JOE LA PLACA
JOE LA PLACA'S
LEADING CULTURE DESTINATIONS:
JOE LA PLACA is one of the unsung heroes of the contemporary art world. A friend and confidante to the iconic likes of keith haring and basqiuat, the new-york-born curator and collector began his career In the early 80s, arranging radical street-art activations, and now advises some of the world’s top collectors. AS A YOUNG MAN, he studied art history and fine art under Donald Kuspit and Joseph Kossuth, aND worked as an assistant for many artists, including Julian Schnabel. He went on to work for three major New York galleries (Leo Castelli, Sperone Westwater and Fischer, and Annina Nosei) before opening his own in 1983. currently the Director of the Cardi GallerY, London, La Placa was formerly CEO of All Visual Arts (AVA), a radical arts funding partnership founded with Michael Platt (CEO Bluecrest Capital Management), for whiCH he curated 62 exhibitions world-wide. Last year, he worked as the chief advisor on Jean Michel Basquiat: Boom for Real, a major retrospective of the artist’s work at the Barbican Museum in London, which broke attendance records. Here, the 2018 LCD Select Jury Member tells us why HE BELIEVES ART TO BE IMPERATIVE TO HUMAN SURVIVAL AND EXPLAINS WHY IN THE FUTURE, ANDROIDS may truly DREAM OF ELECTRIC SHEEP.
If there was one piece of art you could feature in, which one would it be and why?
I would want to be the webs of a Jackson Pollock painting–infinitely expanding through the galaxies to places no man has gone before.
How do you believe museums will impact future cities?
Art and Museums have slowly replaced organised religion and churches. The architectural splendour and huge budgets spent on new museums, such as The Louvre Abu Dhabi, are akin to the cathedrals that came before them. These new temples of transcendence through art, where people from all social classes connect with each other on a deeper philosophical and spiritual level, function in much the same way as places of worship.
What is your favourite cultural destination?
Throughout history, art has been used as a form of détente–Peter Paul Rubens was an ambassador as much as he was an artist, bridging the divide between warring countries through culture. Today, there’s nothing more important than East-West relations–for two very distinct cultures begin to understand each other in fundamental ways. The recent boom of Western galleries in Hong Kong, the bridge to the mainland Chinese market, and private foundations in Shanghai, like the Yuz Foundation, are helping close the gap between the world’s two biggest superpowers.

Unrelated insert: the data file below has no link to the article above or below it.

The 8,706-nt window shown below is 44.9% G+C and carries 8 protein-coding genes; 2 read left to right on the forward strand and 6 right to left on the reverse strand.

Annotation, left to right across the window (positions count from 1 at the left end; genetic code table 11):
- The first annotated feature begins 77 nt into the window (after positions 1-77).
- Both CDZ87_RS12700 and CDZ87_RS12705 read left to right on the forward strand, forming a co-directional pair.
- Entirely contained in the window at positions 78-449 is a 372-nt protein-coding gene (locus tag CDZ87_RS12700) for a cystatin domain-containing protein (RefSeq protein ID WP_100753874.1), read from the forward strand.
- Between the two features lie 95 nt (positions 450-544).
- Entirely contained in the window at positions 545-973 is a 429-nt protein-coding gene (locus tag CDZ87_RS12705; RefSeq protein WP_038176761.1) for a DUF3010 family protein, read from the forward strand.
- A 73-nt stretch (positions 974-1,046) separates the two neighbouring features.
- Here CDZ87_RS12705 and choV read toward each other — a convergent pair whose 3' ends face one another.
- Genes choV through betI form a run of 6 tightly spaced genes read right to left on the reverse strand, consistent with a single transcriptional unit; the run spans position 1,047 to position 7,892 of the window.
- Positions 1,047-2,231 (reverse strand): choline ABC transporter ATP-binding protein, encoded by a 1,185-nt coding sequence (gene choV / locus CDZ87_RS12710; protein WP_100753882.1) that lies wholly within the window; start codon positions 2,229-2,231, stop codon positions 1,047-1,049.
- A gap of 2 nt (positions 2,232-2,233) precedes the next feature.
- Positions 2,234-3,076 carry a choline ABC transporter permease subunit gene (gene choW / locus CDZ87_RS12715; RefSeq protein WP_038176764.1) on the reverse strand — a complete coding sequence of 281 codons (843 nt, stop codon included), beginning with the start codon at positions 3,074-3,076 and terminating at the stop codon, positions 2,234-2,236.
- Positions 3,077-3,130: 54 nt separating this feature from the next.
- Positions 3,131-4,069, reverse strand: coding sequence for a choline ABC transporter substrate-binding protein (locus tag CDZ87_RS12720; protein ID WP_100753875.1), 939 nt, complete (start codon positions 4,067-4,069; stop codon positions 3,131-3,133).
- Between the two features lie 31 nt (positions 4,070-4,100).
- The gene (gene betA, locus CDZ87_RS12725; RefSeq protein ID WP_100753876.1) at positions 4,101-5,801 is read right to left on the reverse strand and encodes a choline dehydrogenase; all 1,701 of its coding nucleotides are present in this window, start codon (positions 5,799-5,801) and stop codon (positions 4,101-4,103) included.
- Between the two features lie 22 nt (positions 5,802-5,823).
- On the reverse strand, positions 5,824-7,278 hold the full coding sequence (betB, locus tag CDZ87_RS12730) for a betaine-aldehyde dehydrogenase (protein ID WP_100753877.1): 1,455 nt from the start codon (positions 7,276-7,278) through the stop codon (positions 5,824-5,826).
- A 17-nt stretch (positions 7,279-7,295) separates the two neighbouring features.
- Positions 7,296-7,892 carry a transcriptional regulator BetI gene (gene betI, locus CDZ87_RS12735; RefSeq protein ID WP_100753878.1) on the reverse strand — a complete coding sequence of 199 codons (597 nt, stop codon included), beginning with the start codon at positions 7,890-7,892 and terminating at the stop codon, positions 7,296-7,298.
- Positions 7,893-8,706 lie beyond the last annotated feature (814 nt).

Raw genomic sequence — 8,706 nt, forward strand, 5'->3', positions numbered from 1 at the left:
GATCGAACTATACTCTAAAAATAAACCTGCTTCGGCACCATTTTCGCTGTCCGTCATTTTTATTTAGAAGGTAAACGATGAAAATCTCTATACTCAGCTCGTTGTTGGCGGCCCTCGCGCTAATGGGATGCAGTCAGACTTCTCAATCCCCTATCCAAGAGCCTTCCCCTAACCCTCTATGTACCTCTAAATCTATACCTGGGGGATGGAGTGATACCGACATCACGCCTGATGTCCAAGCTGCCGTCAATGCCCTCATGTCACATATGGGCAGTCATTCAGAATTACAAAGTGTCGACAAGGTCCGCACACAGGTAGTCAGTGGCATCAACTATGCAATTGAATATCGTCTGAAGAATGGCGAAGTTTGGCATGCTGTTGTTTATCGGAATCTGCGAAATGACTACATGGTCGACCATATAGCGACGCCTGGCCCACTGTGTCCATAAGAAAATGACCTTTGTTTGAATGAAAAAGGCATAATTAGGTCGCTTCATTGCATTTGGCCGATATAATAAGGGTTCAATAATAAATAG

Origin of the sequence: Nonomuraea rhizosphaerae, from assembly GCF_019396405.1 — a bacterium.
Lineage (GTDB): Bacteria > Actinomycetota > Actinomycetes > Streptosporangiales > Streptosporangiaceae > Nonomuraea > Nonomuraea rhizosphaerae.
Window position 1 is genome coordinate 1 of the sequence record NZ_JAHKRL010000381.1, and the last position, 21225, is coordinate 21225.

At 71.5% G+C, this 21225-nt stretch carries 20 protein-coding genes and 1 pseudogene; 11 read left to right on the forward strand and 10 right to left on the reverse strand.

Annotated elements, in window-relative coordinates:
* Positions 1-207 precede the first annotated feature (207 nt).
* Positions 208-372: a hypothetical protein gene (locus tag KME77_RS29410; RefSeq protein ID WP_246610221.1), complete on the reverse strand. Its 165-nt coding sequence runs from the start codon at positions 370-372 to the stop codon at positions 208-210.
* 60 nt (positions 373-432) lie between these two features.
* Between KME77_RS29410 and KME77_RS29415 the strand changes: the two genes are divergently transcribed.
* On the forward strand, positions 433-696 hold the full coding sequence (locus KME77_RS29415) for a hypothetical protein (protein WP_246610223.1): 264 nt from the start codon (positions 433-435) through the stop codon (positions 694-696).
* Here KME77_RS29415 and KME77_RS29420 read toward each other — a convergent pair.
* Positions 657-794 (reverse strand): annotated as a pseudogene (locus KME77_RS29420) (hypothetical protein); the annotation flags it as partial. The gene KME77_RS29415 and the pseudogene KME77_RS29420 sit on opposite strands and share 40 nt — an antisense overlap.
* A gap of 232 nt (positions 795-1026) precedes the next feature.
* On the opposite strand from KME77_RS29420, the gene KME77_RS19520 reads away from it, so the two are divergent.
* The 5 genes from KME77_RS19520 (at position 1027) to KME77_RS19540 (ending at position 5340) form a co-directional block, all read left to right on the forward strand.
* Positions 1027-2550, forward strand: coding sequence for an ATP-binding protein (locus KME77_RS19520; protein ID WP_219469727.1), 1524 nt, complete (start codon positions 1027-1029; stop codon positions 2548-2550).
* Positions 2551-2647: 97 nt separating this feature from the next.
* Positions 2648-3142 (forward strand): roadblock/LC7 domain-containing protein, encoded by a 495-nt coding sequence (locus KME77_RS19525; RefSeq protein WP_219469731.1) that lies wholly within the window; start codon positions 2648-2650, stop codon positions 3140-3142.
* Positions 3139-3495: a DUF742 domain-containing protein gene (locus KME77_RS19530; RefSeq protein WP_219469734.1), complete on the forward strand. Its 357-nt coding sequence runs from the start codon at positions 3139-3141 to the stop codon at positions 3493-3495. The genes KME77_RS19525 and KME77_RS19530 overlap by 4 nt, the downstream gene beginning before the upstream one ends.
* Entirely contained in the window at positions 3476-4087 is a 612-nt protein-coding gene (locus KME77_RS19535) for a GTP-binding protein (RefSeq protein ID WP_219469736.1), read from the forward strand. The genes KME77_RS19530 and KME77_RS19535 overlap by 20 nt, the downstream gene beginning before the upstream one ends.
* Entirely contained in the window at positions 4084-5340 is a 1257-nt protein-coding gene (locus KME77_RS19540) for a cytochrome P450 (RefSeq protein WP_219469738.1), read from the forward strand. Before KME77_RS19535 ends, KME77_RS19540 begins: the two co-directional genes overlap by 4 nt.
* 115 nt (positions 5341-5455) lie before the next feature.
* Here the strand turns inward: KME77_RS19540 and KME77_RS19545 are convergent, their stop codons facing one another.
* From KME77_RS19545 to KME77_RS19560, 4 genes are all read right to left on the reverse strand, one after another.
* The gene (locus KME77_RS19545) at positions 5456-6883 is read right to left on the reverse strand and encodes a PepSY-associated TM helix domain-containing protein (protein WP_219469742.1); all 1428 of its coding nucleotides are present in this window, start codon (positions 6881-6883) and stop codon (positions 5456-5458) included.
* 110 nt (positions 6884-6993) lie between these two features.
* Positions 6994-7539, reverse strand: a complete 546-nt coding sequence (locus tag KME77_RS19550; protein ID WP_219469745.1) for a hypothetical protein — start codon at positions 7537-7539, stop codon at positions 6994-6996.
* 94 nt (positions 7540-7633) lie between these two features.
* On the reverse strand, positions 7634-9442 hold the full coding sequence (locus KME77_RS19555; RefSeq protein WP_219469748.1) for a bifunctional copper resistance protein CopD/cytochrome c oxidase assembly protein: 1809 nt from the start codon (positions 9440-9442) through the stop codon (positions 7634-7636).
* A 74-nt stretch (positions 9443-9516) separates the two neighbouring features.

Who do you think are the cultural innovators of tomorrow?
Artists, neuroscientists, computer scientists specialising in AI and big data, along with the pioneers of virtual reality, will merge and become the cultural innovators of tomorrow. Neuroscientists now have a telescope into how the human brain functions like never before–this combined with behavioural data and the new landscape of the virtual reality, the hyperrealisation of the Greek concept of Mimesis, will cause a collapse of what has classically been thought of as separate disciplines in the arts and humanities. What will emerge is hybrid form of creator that will birth a new form of culture. It will be a brave new world, not unlike the visions of Philip K. Dick IN DO ANDROIDS DREAM OF ELECTRIC SHEEP.
WHAT IN YOUR OPINION ARE THE MOST IMPORTANT ACTIVATIONS IN ART RIGHT NOW?
Shanghai and Hong Kong are the two most exciting new cultural destinations in my book. Shanghai has gone through one of the greatest urban transformations I’ve ever witnessed, and will continue to evolve as a gateway to China. As I said before, there is no more important form of Détente than for East and West, two very distinct mindsets, to begin to understand each other, not just politically, but on a much deeper emotional level that only art can procure.
What for you is the ultimate purpose of art?
Back in 2010 I co-wrote a book how to battle chronic stress–Phantom Stress–based on the work of my friend, the clinical psychiatrist Dr. Phillip Romero. It was all about how chronic stress destroys relationships and destroys the immune system. I came to the conclusion that art was imperative to human survival because a world without art is one IN which you’d die of chronic stress. Art helps us adapt to adversity: The making and breaking of emotional attachments; shame; what it is to be a man or woman; what it is to be human and the big one… death. It’s all detailed in The Art ImperativE.